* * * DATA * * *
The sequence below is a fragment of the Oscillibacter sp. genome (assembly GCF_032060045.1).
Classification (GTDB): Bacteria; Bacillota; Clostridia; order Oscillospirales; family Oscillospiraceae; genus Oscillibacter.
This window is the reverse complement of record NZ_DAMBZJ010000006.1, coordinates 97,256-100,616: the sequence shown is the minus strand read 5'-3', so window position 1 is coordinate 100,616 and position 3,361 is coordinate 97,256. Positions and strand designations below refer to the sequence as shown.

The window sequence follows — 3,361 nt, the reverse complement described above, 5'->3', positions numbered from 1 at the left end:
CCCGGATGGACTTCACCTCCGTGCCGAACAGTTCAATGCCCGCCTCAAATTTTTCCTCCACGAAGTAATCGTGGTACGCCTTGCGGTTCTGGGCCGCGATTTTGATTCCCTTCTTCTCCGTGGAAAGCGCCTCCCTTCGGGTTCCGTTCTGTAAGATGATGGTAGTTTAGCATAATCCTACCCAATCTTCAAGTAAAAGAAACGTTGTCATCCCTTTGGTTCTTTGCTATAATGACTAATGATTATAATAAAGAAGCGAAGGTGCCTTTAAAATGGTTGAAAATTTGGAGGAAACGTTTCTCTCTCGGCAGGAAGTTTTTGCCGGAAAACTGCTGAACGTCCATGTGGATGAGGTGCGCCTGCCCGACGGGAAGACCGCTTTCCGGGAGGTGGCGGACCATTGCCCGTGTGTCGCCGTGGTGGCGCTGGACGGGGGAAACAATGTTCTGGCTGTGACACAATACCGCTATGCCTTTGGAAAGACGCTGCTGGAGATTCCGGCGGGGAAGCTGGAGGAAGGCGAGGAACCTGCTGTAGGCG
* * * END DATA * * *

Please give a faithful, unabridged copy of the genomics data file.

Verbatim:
The sequence below is a fragment of the Oscillibacter sp. genome (assembly GCF_032060045.1).
Classification (GTDB): Bacteria; Bacillota; Clostridia; order Oscillospirales; family Oscillospiraceae; genus Oscillibacter.
This window is the reverse complement of record NZ_DAMBZJ010000006.1, coordinates 97,256-100,616: the sequence shown is the minus strand read 5'-3', so window position 1 is coordinate 100,616 and position 3,361 is coordinate 97,256. Positions and strand designations below refer to the sequence as shown.

The window sequence follows — 3,361 nt, the reverse complement described above, 5'->3', positions numbered from 1 at the left end:
CCCGGATGGACTTCACCTCCGTGCCGAACAGTTCAATGCCCGCCTCAAATTTTTCCTCCACGAAGTAATCGTGGTACGCCTTGCGGTTCTGGGCCGCGATTTTGATTCCCTTCTTCTCCGTGGAAAGCGCCTCCCTTCGGGTTCCGTTCTGTAAGATGATGGTAGTTTAGCATAATCCTACCCAATCTTCAAGTAAAAGAAACGTTGTCATCCCTTTGGTTCTTTGCTATAATGACTAATGATTATAATAAAGAAGCGAAGGTGCCTTTAAAATGGTTGAAAATTTGGAGGAAACGTTTCTCTCTCGGCAGGAAGTTTTTGCCGGAAAACTGCTGAACGTCCATGTGGATGAGGTGCGCCTGCCCGACGGGAAGACCGCTTTCCGGGAGGTGGCGGACCATTGCCCGTGTGTCGCCGTGGTGGCGCTGGACGGGGGAAACAATGTTCTGGCTGTGACACAATACCGCTATGCCTTTGGAAAGACGCTGCTGGAGATTCCGGCGGGGAAGCTGGAGGAAGGCGAGGAACCTGCTGTAGGCG